Dunkirk's Cinematography

The 2017 World War II thriller about the evacuation of British and Allied troops from Dunkirk beach.
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I loved that sequence so much. Those shots, dat music.

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Boyd wrote:You mean this shot? (taken from a crappy hd cam)
Image
No.

I was speaking about the sequence, that occurs after they're forced back to the beach.

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Same here lol

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Sky007 wrote:That plane image becomes even greater and more thematically complex after the final shot.
thank you sir

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Sky007 wrote:That plane image becomes even greater and more thematically complex after the final shot.
I'm dumb can you explain

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Cilogy wrote:
Sky007 wrote:That plane image becomes even greater and more thematically complex after the final shot.
I'm dumb can you explain
I'd like to hear Armand's analysis of this, and I'm still trying to pin down my own, but in short, Nolan suggests through his structure that acts of courage can transcend time (plenty of examples of this). Think of the 3 perspective at the end. For Farrier, he's entering certain doom. That burning plane is horror to him. Alex doesn't care about Tommy reading Churchill and thinks that they're failures. It's true that this was a military failure, but the lie becomes the public's reality. The cut back to Tommy, who was just inspired by this lie, and him looking up is the most subtly ambiguous ending that Nolan has ever done, and I'm curious to hear other interpretations. It's similar to Inception's final image that represents how we create our own realities.

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I took it to be more simple than that-- ending on the flaming wreckage of the English fighter (flown by a brave, captured older soldier) would've been a downcast, defeatist ending. But immediately following it up with a shot of the shot of the young kid who went through hell but gets to live to fight another day-- like so many of his comrades and the rest of the country as a whole, gives a sense of bittersweet hope.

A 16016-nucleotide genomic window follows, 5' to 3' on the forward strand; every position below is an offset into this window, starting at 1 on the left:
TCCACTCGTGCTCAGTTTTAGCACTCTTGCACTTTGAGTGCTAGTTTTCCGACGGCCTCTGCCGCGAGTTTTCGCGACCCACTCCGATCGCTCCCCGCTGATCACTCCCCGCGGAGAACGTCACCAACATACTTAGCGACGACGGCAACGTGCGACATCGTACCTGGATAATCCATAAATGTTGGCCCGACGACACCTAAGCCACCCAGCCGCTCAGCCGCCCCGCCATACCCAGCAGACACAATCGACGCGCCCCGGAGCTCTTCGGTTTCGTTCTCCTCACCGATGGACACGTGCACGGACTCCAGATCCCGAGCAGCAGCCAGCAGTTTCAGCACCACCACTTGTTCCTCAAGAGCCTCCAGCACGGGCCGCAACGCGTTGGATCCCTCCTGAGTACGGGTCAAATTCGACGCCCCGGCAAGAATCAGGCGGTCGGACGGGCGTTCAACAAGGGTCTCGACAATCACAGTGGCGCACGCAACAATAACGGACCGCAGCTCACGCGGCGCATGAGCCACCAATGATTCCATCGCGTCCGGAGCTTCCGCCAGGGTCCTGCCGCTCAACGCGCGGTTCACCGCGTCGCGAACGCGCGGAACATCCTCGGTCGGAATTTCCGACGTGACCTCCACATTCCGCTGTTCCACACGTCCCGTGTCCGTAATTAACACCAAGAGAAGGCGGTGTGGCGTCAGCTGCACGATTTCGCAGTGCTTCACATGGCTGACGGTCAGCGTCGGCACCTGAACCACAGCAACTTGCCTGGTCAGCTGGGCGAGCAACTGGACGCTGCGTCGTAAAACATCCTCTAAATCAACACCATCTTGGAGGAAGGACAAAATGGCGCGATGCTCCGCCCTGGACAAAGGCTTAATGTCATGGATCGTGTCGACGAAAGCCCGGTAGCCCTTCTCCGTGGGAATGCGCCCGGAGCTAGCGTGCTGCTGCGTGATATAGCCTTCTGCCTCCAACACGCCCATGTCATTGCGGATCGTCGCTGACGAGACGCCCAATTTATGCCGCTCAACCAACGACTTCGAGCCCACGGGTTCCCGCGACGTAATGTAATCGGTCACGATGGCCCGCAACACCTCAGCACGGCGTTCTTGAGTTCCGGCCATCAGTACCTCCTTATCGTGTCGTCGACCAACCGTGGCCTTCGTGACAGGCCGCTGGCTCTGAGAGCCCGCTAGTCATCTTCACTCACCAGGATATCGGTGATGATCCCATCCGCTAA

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Sky007 wrote:
Cilogy wrote:
Sky007 wrote:That plane image becomes even greater and more thematically complex after the final shot.
I'm dumb can you explain
I'd like to hear Armand's analysis of this, and I'm still trying to pin down my own, but in short, Nolan suggests through his structure that acts of courage can transcend time (plenty of examples of this). Think of the 3 perspective at the end. For Farrier, he's entering certain doom. That burning plane is horror to him. Alex doesn't care about Tommy reading Churchill and thinks that they're failures. It's true that this was a military failure, but the lie becomes the public's reality. The cut back to Tommy, who was just inspired by this lie, and him looking up is the most subtly ambiguous ending that Nolan has ever done, and I'm curious to hear other interpretations. It's similar to Inception's final image that represents how we create our own realities.
I'm in the boat of still digesting it, and I think it's something that will evolve. It reminds me of one of my favourite endings, that of A Civil Action.

I think the half-fade on the burning Spitfire is about the catharsis that the evacuation provided for Britain in a sense, the understanding that it was a conclusive achievement in the minds of many at the time - the resignation of Hardy's character to capture, the general relief of being back home, but the abandonment of that and the return to Tommy suggests that this is indeed World War II Begins for these character. It's a reminder that mortal peril still awaits them on the other side, and I think returning to Tommy, who was our avenue into the story, brings us back to that first scene in a way, where he had the most intimate confrontation with the enemy. In a way, I think reading the speech inverts the two characters' attitudes - Tommy is less surprised by the ecstatic reaction of those back home, by the end of the speech Alex has accepted it, but Tommy, the more balanced and wily of the two, perhaps has a greater understanding of what Churchill's words mean, i.e. the fight only having just begun.

That's how I feel about it at the minute anyway, I'm sure that will change in time.

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There are many great shots, but my most favourite were the aerial ones towards the end, especially when
Farrier opens the cockpit and then the shot which follows - above look at flying spitfire with beach below.
That shot is like a Nolans love letter to the spitfires.

Regarding the ending two shots:
interesting to read different interpretations, mine is a bit simpler and more viewer oriented: the way I see it is that Tommy maybe wouldnt be alive if Farrier didnt choose to risk and stay in the fight. So we see Farrier heading towards doom and Tommy alive going back home.
I too thought it wasnt a great ending shot, but now Im starting to feel a bit differently.

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American Cinematographer has released the August issue featuring an amazing article on Dunkirk. They never hold back on details in that publication. I do have a digital subscription, but I don’t think it would be legal to post the PDF here.

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